Obsessive Compulsive Disorder Runs in Families

From the WebMD Archives

April 27, 2000 -- If you have obsessive-compulsive disorder (OCD), there is a good chance that someone else in your family has it and that your own children are at higher risk for getting it, too.

OCD is a psychiatric disorder in which a person experiences obsessions or recurrent, persistent thoughts or images that are intrusive and inappropriate and cause distress. They are not simply worries about real-life problems.

Troubling thoughts, such as being contaminated after shaking hands, are usually accompanied by compulsions -- repetitive behaviors, like washing hands or checking that your front door is locked -- that a person with OCD feels driven to perform in response to the thoughts. OCD can be a very disabling disorder and is vastly different from many people's common, mild desire to check things, like whether they turned the stove or the iron off before leaving the house.

A study published in the April 2000 issue of the journal Archives of General Psychiatry shows that OCD occurs much more commonly among relatives of OCD sufferers than relatives of people without OCD. The researchers concluded that they have enough evidence to suggest that OCD is a familial disorder.

The study's authors write in the study that the role of heredity in OCD, which has long been suspected by clinicians, has been supported by several studies that included twins, but results from other family studies have been inconsistent.

Lead author Gerald Nestadt, MD, MPH, says that in addition to finding that OCD runs in families, the study showed "the earlier individuals develop these symptoms, the more likely they are to have a familial type of this condition. That is, there is more reason to suspect a stronger genetic basis if you have an earlier age at onset." Nestadt is an associate professor of psychiatry and behavioral sciences at Johns Hopkins School of Medicine.

"It looks to be a pretty good study," Robert Hudak, MD, tells WebMD. "The findings [that OCD is a familial disorder] are not unexpected and it has been my experience too." He says he finds it very interesting that the younger the person is when they start manifesting symptoms, the higher the risk that family members will have it too.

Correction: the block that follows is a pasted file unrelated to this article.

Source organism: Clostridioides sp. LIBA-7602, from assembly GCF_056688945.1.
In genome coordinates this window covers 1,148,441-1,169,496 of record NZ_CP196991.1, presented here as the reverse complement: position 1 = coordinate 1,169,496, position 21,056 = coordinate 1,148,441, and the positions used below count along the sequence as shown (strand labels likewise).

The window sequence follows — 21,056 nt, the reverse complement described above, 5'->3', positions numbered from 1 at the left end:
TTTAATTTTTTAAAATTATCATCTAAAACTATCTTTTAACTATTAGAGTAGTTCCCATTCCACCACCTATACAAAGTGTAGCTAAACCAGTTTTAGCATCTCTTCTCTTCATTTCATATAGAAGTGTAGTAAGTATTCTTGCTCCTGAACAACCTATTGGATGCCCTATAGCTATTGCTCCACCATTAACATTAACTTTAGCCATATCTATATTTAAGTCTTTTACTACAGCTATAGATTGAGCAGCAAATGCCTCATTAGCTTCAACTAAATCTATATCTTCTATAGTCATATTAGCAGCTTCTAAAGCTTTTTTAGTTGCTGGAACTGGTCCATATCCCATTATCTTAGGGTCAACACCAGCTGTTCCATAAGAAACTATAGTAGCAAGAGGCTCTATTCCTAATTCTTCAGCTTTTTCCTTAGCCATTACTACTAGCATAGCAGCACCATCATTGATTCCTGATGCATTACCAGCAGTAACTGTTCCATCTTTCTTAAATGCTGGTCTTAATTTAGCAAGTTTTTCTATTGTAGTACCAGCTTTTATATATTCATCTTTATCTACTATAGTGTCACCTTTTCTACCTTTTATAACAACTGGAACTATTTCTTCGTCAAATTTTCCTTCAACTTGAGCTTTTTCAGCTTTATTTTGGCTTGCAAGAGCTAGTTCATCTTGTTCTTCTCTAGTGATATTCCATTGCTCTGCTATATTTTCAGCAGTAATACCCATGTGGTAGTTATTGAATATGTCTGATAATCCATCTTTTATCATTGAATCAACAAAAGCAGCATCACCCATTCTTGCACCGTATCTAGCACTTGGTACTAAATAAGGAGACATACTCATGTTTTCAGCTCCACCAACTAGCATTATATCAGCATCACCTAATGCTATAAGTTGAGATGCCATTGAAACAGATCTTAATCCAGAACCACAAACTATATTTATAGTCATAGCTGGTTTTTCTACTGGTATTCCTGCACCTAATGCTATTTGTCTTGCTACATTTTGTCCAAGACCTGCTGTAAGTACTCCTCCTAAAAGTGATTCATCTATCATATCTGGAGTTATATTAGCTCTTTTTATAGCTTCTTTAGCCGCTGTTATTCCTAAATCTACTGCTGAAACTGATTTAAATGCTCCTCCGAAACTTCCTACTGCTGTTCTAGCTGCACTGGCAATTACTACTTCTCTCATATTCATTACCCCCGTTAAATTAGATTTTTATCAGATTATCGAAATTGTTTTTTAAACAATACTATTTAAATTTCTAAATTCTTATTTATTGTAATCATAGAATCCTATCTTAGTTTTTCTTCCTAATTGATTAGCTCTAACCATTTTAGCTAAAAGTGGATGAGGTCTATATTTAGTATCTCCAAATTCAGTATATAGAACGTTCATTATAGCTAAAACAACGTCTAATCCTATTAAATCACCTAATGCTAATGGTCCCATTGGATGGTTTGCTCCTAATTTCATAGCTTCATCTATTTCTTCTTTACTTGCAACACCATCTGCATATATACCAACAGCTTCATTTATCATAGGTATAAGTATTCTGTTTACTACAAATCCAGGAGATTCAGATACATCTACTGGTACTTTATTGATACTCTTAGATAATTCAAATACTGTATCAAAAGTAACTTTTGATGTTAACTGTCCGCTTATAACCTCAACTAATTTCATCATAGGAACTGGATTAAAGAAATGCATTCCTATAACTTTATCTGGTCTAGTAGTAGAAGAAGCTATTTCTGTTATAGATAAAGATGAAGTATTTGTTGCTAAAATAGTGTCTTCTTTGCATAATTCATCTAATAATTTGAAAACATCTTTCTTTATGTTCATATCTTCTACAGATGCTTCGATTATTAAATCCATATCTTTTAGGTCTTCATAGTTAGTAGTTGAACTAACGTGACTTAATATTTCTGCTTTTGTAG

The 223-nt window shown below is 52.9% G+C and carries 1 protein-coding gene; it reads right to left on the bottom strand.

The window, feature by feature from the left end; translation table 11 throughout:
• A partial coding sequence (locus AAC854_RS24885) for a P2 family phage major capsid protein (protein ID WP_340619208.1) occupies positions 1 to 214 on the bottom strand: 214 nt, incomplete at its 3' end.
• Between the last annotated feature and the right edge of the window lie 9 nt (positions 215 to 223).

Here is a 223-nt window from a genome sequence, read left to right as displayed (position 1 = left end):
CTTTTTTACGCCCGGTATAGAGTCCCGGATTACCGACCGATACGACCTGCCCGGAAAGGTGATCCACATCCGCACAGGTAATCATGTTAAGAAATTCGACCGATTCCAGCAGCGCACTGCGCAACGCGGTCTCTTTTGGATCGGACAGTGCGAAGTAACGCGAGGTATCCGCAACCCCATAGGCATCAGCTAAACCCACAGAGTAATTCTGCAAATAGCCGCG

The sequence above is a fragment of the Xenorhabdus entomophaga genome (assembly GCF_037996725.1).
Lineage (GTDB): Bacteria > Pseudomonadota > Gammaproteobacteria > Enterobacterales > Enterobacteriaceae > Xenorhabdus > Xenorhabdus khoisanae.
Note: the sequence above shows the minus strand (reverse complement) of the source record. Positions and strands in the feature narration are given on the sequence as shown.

Continued

This shows that, "early age of onset ... indicates there is a really strong genetic biologic component." Hudak, an assistant professor of psychiatry at the University of Pittsburgh Medical School, reviewed the study for WebMD.

In the study, researchers selected patients with OCD in the Baltimore and Washington, D.C., areas and compared them with people who did not have OCD. They then contacted family members and used various rating scales to determine if the study participants' relatives were affected, too.

The occurrence of OCD was almost five times higher among relatives of patients than among relatives of people who did not have OCD.

In addition, when the researchers looked at the age when symptoms occurred, they found that when the age of onset was 5 to 17 years, the occurrence of OCD in relatives was 13.8%, but it was 0% in patients whose symptoms began between ages 18 to 41.

"If we want to find a cause -- and we don?t have any clear cut causes for this condition -- we have to look somewhere," says Nestadt. "If we [can] show this is a familial condition, and hence derive the conclusion that it is a genetic condition, we [can] study genes and may find a gene or genes that may be causing this."

"The second thing is that families who suffer from this condition want to know if their children are going to have it." Because treatments are available for the condition, he adds, "... related to that, if you are a relative of someone with OCD and if you start exhibiting obsessional-like or compulsive-like behaviors, you may be more in tune with it or more ready to get treatment," he says.

"My opinion -- and we have already submitted grants to do this -- is that we ought to go out there and start looking at genes," says Nestadt. "There may be people that disagree with me."

Not Hudak. "I think the next step, and studies are going on now, is taking a look at specific genes," he says. "Studies like this are extremely helpful."

WebMD Health News Reviewed by Gary D. Vogin, MD on April 27, 2000
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